The first quotation in The Federalist Papers that stood out to me was Madison’s explicit acknowledgment of the reality and role of faction in a more democratic society in paper #10:
There are two methods of curing the mischiefs of faction: the one, by removing its causes; the other, by controlling its effects.
There are again two methods of removing the causes of faction: the one, by destroying the liberty which is essential to its existence; the other, by giving to every citizen the same opinions, the same passions, and the same interests.
It could never be more truly said than of the first remedy, that it was worse than the disease. Liberty is to faction what air is to fire, an aliment without which it instantly expires. But it could not be less folly to abolish liberty, which is essential to political life, because it nourishes faction, than it would be to wish the annihilation of air, which is essential to animal life, because it imparts to fire its destructive agency.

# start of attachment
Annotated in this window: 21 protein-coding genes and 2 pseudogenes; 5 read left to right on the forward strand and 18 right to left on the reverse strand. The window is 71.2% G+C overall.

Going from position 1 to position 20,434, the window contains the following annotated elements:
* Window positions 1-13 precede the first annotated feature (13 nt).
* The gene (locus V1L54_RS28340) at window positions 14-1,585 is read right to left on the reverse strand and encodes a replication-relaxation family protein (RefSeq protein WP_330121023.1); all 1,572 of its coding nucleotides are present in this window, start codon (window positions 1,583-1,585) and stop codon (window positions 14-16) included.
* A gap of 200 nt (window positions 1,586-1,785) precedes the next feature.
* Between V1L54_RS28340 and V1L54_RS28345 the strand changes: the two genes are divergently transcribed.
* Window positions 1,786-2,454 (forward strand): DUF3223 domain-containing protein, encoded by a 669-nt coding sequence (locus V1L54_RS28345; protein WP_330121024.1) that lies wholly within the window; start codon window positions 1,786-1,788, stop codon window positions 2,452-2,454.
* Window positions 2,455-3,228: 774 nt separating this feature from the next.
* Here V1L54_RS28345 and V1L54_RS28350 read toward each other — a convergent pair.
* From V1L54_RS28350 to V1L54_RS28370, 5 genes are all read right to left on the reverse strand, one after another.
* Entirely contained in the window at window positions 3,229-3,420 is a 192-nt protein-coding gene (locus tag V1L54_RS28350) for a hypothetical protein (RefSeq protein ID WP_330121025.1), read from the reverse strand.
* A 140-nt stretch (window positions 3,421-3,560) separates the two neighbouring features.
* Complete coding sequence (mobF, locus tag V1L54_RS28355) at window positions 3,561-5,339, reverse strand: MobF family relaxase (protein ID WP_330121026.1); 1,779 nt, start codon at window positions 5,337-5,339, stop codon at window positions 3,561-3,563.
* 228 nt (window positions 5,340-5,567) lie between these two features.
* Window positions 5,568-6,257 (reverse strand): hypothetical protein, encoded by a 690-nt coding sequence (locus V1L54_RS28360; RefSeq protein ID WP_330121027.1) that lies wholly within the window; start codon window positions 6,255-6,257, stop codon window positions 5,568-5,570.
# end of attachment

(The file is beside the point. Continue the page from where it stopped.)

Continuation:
The second expedient is as impracticable as the first would be unwise. As long as the reason of man continues fallible, and he is at liberty to exercise it, different opinions will be formed. As long as the connection subsists between his reason and his self-love, his opinions and his passions will have a reciprocal influence on each other; and the former will be objects to which the latter will attach themselves. The diversity in the faculties of men, from which the rights of property originate, is not less an insuperable obstacle to a uniformity of interests. The protection of these faculties is the first object of government. From the protection of different and unequal faculties of acquiring property, the possession of different degrees and kinds of property immediately results; and from the influence of these on the sentiments and views of the respective proprietors, ensues a division of the society into different interests and parties.